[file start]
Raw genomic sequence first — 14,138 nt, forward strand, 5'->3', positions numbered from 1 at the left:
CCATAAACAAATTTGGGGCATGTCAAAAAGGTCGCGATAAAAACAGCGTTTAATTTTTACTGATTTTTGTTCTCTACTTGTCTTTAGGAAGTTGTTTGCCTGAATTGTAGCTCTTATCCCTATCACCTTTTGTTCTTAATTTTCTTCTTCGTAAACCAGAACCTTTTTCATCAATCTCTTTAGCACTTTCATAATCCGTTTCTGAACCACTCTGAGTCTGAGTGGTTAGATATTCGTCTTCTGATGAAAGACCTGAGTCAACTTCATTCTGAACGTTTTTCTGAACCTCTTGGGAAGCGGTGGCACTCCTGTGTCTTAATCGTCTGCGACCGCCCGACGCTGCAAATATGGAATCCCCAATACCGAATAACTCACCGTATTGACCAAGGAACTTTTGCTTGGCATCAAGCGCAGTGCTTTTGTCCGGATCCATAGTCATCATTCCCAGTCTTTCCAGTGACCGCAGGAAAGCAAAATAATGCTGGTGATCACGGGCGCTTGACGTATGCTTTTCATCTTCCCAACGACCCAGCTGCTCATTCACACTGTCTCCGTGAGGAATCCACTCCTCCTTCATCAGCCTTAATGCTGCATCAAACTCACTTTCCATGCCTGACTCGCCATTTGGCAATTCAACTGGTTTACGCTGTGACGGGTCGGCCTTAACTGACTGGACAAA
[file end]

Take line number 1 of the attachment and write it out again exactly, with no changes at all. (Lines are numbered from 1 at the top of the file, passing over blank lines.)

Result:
Raw genomic sequence first — 14,138 nt, forward strand, 5'->3', positions numbered from 1 at the left: